Eat this: Genesis

London’s latest vegan joint is hoping an organic stamp of approval and street food flavours will make it stand out from the crowd.

10 September 2018
asianburgerindianrestaurantsstreet foodvegan
  • The Gist: Vegan dishes with global street food influences
  • The Chefs: Alex and Oliver Santoro
  • Location: 144 Commercial Street, London E1 6NU
  • Food in 5 words: Vegan, GMO-free, organic – but fun
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How did we get here?

Vegan restaurant Genesis is the brainchild of Alex and Oliver Santoro, whose family have, ironically, been involved in the meat industry for over 100 years. They both turned vegan seven years ago and shortly after launched Raw Imagination, a vegan food company offering grab-and-go items to shops such as Planet Organic.

Their combined passion for great food, original design, health and environmentally conscious living has been the inspiration for the new restaurant. With Genesis, the plan is to offer eats that appeals to vegans and carnivores alike, while also supporting organic farming practices.

What’s different about it?

Setting itself apart from other vegan restaurants, Genesis will be one of only a few London venues to hold the Soil Association’s Organic Served Here award. Genesis are also using avocado oil for frying because of its high smoking point.

The signature burgers and hot dogs at this Shoreditch-based shop are made from a range of natural ingredients – like vegetables, grains, nuts and seeds – and served inside vegan, organic brioche buns.

Drawing on flavours from the USA, the American Woman burger is filled with creamy coleslaw, BBQ sauce, onion rings, jalapeños and gherkins, while the Bánh Mì Dog adapts Vietnam’s popular sandwich into a hotdog. To accompany these, guests can add sides such as kimchi and coleslaw alongside a choice of yuca or French fries.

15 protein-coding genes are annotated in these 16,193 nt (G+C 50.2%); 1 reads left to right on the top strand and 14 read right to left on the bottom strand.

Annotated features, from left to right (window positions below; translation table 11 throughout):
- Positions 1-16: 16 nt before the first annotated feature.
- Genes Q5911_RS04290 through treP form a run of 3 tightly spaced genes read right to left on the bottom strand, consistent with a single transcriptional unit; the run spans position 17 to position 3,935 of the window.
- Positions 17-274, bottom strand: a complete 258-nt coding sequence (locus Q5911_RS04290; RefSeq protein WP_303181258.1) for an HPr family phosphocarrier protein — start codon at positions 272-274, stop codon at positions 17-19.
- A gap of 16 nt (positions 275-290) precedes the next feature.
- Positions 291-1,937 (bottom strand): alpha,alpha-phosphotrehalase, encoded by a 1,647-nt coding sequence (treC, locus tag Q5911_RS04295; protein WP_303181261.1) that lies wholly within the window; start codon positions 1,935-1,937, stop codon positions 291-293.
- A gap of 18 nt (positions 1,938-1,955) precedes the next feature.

There is also a range of tacos, with fillings such as fried avocado, beans and pico de gallo as well as jackfruit, hoisin, cucumber and spring onion.

You’ve got to try…

Char kway teow, a Malaysian national favourite of brown rice noodles, stir-fried vegetables and black bean sauce.

Asian inspiration features heavily on the menu, from a Thai papaya and mango salad – something Leon tried to champion with its pop up concept Tuk Shop, which only lasted a few months – to a spicy laksa soup, a Malaysian speciality popularised by Sambal Shiok, which started out as a street food stall.

Sparkie also likes…

The Indian street food snack aloo tikki chaat, which taps into the demand for vegan junk food. These mashed potato patties are mixed with coriander, onion and spices, then deep-fried in oil.

Go if…

You’re still not convinced the word ‘vegan’ isn’t code for ‘boring salads.’

Want to see more?

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